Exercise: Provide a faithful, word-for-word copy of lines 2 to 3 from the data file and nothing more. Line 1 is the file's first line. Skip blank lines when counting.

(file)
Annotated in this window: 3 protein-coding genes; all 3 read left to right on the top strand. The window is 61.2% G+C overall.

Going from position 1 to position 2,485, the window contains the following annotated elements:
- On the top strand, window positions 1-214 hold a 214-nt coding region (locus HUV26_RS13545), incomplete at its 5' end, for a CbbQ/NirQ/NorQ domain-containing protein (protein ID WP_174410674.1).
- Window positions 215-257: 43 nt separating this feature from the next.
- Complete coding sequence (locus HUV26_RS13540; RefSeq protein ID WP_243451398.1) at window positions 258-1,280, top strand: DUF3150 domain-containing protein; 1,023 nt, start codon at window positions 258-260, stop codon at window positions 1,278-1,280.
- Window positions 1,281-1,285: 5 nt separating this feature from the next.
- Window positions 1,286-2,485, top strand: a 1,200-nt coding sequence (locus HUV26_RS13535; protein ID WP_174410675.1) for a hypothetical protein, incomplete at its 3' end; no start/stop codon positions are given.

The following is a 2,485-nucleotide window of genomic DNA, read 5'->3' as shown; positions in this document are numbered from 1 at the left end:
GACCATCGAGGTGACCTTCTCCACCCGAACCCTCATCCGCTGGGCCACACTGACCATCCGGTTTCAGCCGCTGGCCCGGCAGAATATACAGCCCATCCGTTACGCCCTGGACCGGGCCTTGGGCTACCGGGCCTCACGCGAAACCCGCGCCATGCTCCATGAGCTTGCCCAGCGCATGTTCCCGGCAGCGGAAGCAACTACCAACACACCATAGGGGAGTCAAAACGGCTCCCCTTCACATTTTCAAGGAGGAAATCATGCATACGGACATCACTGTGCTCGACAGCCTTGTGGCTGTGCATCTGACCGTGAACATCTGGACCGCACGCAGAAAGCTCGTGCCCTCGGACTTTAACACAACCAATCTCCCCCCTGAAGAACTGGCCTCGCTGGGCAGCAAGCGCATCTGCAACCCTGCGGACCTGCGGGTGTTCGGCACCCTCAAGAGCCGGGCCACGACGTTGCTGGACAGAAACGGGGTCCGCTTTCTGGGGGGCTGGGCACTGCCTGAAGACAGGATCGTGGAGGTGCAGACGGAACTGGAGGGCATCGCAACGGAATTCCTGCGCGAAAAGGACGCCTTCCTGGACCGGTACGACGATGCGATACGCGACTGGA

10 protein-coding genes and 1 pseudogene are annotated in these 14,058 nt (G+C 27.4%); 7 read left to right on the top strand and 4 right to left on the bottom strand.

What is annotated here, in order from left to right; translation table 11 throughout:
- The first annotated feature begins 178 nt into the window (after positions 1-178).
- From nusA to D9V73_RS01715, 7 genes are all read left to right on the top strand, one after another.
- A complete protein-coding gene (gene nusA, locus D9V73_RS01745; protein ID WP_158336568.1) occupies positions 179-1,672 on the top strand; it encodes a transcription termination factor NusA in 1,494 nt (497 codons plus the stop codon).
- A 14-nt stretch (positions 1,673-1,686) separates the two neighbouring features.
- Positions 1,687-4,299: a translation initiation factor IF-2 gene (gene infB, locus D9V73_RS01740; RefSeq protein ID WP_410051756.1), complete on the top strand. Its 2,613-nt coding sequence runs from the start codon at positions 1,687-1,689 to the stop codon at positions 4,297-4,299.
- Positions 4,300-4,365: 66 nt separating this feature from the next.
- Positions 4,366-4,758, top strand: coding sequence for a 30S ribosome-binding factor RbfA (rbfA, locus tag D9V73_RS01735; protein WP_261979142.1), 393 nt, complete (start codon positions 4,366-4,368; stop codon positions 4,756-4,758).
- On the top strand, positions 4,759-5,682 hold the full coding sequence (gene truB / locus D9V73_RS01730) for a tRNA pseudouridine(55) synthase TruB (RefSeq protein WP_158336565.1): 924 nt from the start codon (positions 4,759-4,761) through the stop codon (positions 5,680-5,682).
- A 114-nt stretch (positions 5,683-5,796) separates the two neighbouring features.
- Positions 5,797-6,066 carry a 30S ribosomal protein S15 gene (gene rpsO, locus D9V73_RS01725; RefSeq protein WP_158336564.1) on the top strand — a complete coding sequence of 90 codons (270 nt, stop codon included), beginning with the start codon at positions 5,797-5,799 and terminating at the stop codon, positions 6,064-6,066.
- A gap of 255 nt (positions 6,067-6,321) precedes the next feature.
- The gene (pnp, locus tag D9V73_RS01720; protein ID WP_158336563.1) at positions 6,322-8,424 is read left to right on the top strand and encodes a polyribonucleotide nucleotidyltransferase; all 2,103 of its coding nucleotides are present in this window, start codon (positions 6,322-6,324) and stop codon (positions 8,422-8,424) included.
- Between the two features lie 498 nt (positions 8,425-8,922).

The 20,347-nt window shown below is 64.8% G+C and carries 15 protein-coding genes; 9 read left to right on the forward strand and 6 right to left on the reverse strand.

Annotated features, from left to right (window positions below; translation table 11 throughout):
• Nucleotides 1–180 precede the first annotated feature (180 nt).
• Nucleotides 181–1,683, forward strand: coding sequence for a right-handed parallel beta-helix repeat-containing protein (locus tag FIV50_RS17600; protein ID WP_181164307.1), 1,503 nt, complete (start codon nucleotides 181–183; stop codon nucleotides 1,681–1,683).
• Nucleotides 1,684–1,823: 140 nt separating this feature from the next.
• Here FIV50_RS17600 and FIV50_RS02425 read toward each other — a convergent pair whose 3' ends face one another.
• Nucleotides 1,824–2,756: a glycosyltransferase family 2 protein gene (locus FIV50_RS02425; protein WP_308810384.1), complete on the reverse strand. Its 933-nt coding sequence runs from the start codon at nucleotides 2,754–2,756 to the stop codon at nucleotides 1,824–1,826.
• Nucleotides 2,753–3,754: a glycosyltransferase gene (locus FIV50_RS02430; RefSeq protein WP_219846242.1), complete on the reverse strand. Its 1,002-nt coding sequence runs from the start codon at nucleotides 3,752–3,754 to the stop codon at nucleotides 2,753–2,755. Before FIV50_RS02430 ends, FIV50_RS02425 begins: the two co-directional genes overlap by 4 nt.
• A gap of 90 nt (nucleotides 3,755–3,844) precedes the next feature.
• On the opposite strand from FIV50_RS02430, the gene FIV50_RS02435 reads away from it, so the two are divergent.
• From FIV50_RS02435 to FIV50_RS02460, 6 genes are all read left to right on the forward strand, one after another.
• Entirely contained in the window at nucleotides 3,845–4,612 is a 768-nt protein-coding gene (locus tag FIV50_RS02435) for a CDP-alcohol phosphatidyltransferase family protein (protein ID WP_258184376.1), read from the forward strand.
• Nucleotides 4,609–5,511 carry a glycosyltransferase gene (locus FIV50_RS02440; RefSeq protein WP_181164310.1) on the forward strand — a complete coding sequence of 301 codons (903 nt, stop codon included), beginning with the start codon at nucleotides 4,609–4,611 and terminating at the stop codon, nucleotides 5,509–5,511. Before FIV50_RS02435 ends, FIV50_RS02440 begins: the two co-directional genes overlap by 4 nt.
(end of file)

Going from position 1 to position 2,485, the window contains the following annotated elements:
- On the top strand, window positions 1-214 hold a 214-nt coding region (locus HUV26_RS13545), incomplete at its 5' end, for a CbbQ/NirQ/NorQ domain-containing protein (protein ID WP_174410674.1).